PowerShell for Windows Admins

Nov 23 2017   11:04AM GMT

PowerShell v6: #5 Get-Uptime

Richard Siddaway Richard Siddaway Profile: Richard Siddaway

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Powershell

One new feature of PowerShell v6 (its actually been available since alpha 13 but I’d missed it) is the Get-Uptime cmdlet

PS C:\scripts> Get-Uptime

Days              : 0
Hours             : 2
Minutes           : 57
Seconds           : 6
Milliseconds      : 0
Ticks             : 106260000000
TotalDays         : 0.122986111111111
TotalHours        : 2.95166666666667
TotalMinutes      : 177.1
TotalSeconds      : 10626
TotalMilliseconds : 10626000

You get a timespan object returned for the uptime.

If you want to get something similar in Windows PowerShell you need to access the Win32_OperatingSystem CIM class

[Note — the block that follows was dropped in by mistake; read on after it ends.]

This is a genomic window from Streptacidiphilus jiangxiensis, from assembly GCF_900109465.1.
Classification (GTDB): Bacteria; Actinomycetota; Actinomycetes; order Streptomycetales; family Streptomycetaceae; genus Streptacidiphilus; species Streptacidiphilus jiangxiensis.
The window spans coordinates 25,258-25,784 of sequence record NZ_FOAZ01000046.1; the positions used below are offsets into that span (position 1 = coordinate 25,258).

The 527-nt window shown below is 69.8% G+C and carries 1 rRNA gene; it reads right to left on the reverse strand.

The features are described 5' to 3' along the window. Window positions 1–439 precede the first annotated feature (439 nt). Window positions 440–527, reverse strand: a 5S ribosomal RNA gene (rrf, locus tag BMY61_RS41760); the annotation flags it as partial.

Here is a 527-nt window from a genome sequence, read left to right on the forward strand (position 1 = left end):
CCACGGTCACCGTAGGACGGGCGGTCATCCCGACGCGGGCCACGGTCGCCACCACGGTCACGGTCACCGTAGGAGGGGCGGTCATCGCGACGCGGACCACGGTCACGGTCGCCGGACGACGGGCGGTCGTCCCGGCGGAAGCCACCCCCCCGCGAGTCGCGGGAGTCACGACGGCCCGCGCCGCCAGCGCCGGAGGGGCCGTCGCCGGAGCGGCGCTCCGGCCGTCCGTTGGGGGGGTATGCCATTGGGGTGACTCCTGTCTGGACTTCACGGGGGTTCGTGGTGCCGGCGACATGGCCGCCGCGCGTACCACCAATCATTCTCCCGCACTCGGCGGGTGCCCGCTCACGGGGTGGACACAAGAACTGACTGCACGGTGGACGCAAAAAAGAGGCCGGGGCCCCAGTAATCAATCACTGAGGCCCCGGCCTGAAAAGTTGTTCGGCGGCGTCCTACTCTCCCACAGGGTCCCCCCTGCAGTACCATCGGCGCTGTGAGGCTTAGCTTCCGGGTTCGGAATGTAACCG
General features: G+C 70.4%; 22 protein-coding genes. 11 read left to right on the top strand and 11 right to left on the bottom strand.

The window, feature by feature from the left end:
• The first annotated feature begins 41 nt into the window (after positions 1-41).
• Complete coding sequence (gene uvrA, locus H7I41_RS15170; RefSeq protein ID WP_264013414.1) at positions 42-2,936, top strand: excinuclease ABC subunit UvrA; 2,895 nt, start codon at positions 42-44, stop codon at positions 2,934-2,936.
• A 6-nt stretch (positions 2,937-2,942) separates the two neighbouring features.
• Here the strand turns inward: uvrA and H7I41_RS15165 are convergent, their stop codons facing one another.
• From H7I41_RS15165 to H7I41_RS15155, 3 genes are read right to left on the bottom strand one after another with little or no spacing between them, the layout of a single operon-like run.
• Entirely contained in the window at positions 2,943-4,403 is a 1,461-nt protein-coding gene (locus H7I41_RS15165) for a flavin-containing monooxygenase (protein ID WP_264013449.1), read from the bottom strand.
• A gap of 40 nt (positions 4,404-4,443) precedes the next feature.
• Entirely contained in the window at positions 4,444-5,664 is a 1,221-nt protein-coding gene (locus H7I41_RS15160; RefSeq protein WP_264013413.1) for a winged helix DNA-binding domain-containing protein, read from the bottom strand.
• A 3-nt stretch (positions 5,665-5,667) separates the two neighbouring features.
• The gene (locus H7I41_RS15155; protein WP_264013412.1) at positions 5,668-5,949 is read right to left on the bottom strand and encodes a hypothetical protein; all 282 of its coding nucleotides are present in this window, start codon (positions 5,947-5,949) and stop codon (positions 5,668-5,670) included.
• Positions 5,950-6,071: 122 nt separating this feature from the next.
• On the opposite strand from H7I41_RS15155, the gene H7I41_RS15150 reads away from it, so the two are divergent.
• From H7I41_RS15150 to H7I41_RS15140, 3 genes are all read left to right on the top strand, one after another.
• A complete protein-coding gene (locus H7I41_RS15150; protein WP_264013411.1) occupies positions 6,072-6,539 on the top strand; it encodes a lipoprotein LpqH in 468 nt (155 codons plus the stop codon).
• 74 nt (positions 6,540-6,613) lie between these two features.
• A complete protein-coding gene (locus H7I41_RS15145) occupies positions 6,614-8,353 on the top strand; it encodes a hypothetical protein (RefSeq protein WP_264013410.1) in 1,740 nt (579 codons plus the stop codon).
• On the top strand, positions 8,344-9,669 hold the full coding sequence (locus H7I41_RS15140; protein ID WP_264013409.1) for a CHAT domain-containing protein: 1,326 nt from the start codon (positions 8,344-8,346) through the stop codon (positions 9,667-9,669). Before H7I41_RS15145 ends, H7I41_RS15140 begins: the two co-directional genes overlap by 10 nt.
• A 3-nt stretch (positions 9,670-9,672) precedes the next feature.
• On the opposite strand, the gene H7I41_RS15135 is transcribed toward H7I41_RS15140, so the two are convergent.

PS> (Get-Date) - (Get-CimInstance -ClassName Win32_OperatingSystem | select -ExpandProperty LastBootUpTime)

Days              : 0
Hours             : 3
Minutes           : 7
Seconds           : 7
Milliseconds      : 850
Ticks             : 112278501750
TotalDays         : 0.129951969618056
TotalHours        : 3.11884727083333
TotalMinutes      : 187.13083625
TotalSeconds      : 11227.850175
TotalMilliseconds : 11227850.175

 

Ah! We’re back to the days of the PowerShell one liner – though to be accurate it should one pipeliner.

Remember that Windows 8, 8.1 and 10 will only reset LastBootUpTime on a restart. If you use Shutdown on the Start menu its effectively hibernating which explains why these versions of windows boot up so quickly.

 

 

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